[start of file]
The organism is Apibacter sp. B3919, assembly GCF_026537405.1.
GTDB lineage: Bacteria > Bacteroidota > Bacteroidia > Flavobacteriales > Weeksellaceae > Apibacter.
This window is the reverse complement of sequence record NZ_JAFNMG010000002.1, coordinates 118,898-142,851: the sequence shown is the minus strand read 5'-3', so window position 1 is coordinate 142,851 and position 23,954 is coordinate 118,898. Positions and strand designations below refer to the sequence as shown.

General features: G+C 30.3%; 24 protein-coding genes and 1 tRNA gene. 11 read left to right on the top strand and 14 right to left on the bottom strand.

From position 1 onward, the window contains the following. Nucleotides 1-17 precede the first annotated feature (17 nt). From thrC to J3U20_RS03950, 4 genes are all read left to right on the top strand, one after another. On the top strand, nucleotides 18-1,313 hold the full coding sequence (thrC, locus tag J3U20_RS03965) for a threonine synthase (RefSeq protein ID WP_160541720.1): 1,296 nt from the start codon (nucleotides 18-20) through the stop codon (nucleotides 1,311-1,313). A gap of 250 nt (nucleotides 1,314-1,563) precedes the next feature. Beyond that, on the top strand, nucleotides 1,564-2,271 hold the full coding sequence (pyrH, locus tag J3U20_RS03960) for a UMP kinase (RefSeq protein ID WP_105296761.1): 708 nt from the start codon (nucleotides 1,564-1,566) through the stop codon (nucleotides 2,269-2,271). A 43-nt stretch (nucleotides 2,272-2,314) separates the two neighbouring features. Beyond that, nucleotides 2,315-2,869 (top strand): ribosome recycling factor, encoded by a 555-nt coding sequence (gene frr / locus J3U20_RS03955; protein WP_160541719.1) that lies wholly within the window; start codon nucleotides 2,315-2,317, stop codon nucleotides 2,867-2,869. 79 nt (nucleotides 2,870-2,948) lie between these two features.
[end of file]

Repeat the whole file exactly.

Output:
The organism is Apibacter sp. B3919, assembly GCF_026537405.1.
GTDB lineage: Bacteria > Bacteroidota > Bacteroidia > Flavobacteriales > Weeksellaceae > Apibacter.
This window is the reverse complement of sequence record NZ_JAFNMG010000002.1, coordinates 118,898-142,851: the sequence shown is the minus strand read 5'-3', so window position 1 is coordinate 142,851 and position 23,954 is coordinate 118,898. Positions and strand designations below refer to the sequence as shown.

General features: G+C 30.3%; 24 protein-coding genes and 1 tRNA gene. 11 read left to right on the top strand and 14 right to left on the bottom strand.

From position 1 onward, the window contains the following. Nucleotides 1-17 precede the first annotated feature (17 nt). From thrC to J3U20_RS03950, 4 genes are all read left to right on the top strand, one after another. On the top strand, nucleotides 18-1,313 hold the full coding sequence (thrC, locus tag J3U20_RS03965) for a threonine synthase (RefSeq protein ID WP_160541720.1): 1,296 nt from the start codon (nucleotides 18-20) through the stop codon (nucleotides 1,311-1,313). A gap of 250 nt (nucleotides 1,314-1,563) precedes the next feature. Beyond that, on the top strand, nucleotides 1,564-2,271 hold the full coding sequence (pyrH, locus tag J3U20_RS03960) for a UMP kinase (RefSeq protein ID WP_105296761.1): 708 nt from the start codon (nucleotides 1,564-1,566) through the stop codon (nucleotides 2,269-2,271). A 43-nt stretch (nucleotides 2,272-2,314) separates the two neighbouring features. Beyond that, nucleotides 2,315-2,869 (top strand): ribosome recycling factor, encoded by a 555-nt coding sequence (gene frr / locus J3U20_RS03955; protein WP_160541719.1) that lies wholly within the window; start codon nucleotides 2,315-2,317, stop codon nucleotides 2,867-2,869. 79 nt (nucleotides 2,870-2,948) lie between these two features.